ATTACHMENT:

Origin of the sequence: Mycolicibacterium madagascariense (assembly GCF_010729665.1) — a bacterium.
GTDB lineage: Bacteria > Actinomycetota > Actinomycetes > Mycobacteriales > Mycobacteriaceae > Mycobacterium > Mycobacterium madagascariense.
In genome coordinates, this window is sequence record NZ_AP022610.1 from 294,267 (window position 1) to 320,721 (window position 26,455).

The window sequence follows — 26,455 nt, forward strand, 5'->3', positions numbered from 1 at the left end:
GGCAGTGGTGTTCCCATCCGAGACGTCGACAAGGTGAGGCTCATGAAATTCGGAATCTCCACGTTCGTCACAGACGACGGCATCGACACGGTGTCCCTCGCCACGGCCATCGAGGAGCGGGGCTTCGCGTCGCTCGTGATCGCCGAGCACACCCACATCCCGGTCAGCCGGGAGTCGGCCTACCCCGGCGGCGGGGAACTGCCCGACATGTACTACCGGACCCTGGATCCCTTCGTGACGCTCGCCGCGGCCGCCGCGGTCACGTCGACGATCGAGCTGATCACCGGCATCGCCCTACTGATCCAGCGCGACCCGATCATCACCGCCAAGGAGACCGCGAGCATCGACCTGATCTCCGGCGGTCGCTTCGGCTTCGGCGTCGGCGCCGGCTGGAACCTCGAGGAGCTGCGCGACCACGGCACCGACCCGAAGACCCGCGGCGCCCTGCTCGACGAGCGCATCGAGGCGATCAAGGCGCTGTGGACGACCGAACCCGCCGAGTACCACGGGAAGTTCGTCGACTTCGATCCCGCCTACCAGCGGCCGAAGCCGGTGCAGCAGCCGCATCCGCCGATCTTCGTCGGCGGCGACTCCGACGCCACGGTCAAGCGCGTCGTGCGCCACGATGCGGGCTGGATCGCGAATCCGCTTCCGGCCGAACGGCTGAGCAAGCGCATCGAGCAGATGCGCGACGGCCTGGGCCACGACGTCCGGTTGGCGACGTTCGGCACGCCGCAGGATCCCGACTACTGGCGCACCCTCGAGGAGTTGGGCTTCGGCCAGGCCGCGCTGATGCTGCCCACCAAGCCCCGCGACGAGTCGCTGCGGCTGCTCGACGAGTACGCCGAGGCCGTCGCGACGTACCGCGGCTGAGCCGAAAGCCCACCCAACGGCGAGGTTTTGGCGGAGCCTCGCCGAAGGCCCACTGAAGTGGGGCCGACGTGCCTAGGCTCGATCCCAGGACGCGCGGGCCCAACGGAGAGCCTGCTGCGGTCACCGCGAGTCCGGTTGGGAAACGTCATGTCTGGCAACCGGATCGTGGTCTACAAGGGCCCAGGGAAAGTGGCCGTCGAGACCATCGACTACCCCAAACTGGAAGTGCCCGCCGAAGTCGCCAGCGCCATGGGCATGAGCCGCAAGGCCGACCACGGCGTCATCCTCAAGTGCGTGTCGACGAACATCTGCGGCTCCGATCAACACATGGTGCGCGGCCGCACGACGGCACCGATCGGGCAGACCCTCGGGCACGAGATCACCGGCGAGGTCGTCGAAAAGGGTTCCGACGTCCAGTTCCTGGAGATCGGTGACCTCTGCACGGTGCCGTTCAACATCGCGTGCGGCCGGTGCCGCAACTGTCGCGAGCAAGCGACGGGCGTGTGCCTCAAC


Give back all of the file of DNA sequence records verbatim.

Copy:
Origin of the sequence: Mycolicibacterium madagascariense (assembly GCF_010729665.1) — a bacterium.
GTDB lineage: Bacteria > Actinomycetota > Actinomycetes > Mycobacteriales > Mycobacteriaceae > Mycobacterium > Mycobacterium madagascariense.
In genome coordinates, this window is sequence record NZ_AP022610.1 from 294,267 (window position 1) to 320,721 (window position 26,455).

The window sequence follows — 26,455 nt, forward strand, 5'->3', positions numbered from 1 at the left end:
GGCAGTGGTGTTCCCATCCGAGACGTCGACAAGGTGAGGCTCATGAAATTCGGAATCTCCACGTTCGTCACAGACGACGGCATCGACACGGTGTCCCTCGCCACGGCCATCGAGGAGCGGGGCTTCGCGTCGCTCGTGATCGCCGAGCACACCCACATCCCGGTCAGCCGGGAGTCGGCCTACCCCGGCGGCGGGGAACTGCCCGACATGTACTACCGGACCCTGGATCCCTTCGTGACGCTCGCCGCGGCCGCCGCGGTCACGTCGACGATCGAGCTGATCACCGGCATCGCCCTACTGATCCAGCGCGACCCGATCATCACCGCCAAGGAGACCGCGAGCATCGACCTGATCTCCGGCGGTCGCTTCGGCTTCGGCGTCGGCGCCGGCTGGAACCTCGAGGAGCTGCGCGACCACGGCACCGACCCGAAGACCCGCGGCGCCCTGCTCGACGAGCGCATCGAGGCGATCAAGGCGCTGTGGACGACCGAACCCGCCGAGTACCACGGGAAGTTCGTCGACTTCGATCCCGCCTACCAGCGGCCGAAGCCGGTGCAGCAGCCGCATCCGCCGATCTTCGTCGGCGGCGACTCCGACGCCACGGTCAAGCGCGTCGTGCGCCACGATGCGGGCTGGATCGCGAATCCGCTTCCGGCCGAACGGCTGAGCAAGCGCATCGAGCAGATGCGCGACGGCCTGGGCCACGACGTCCGGTTGGCGACGTTCGGCACGCCGCAGGATCCCGACTACTGGCGCACCCTCGAGGAGTTGGGCTTCGGCCAGGCCGCGCTGATGCTGCCCACCAAGCCCCGCGACGAGTCGCTGCGGCTGCTCGACGAGTACGCCGAGGCCGTCGCGACGTACCGCGGCTGAGCCGAAAGCCCACCCAACGGCGAGGTTTTGGCGGAGCCTCGCCGAAGGCCCACTGAAGTGGGGCCGACGTGCCTAGGCTCGATCCCAGGACGCGCGGGCCCAACGGAGAGCCTGCTGCGGTCACCGCGAGTCCGGTTGGGAAACGTCATGTCTGGCAACCGGATCGTGGTCTACAAGGGCCCAGGGAAAGTGGCCGTCGAGACCATCGACTACCCCAAACTGGAAGTGCCCGCCGAAGTCGCCAGCGCCATGGGCATGAGCCGCAAGGCCGACCACGGCGTCATCCTCAAGTGCGTGTCGACGAACATCTGCGGCTCCGATCAACACATGGTGCGCGGCCGCACGACGGCACCGATCGGGCAGACCCTCGGGCACGAGATCACCGGCGAGGTCGTCGAAAAGGGTTCCGACGTCCAGTTCCTGGAGATCGGTGACCTCTGCACGGTGCCGTTCAACATCGCGTGCGGCCGGTGCCGCAACTGTCGCGAGCAAGCGACGGGCGTGTGCCTCAAC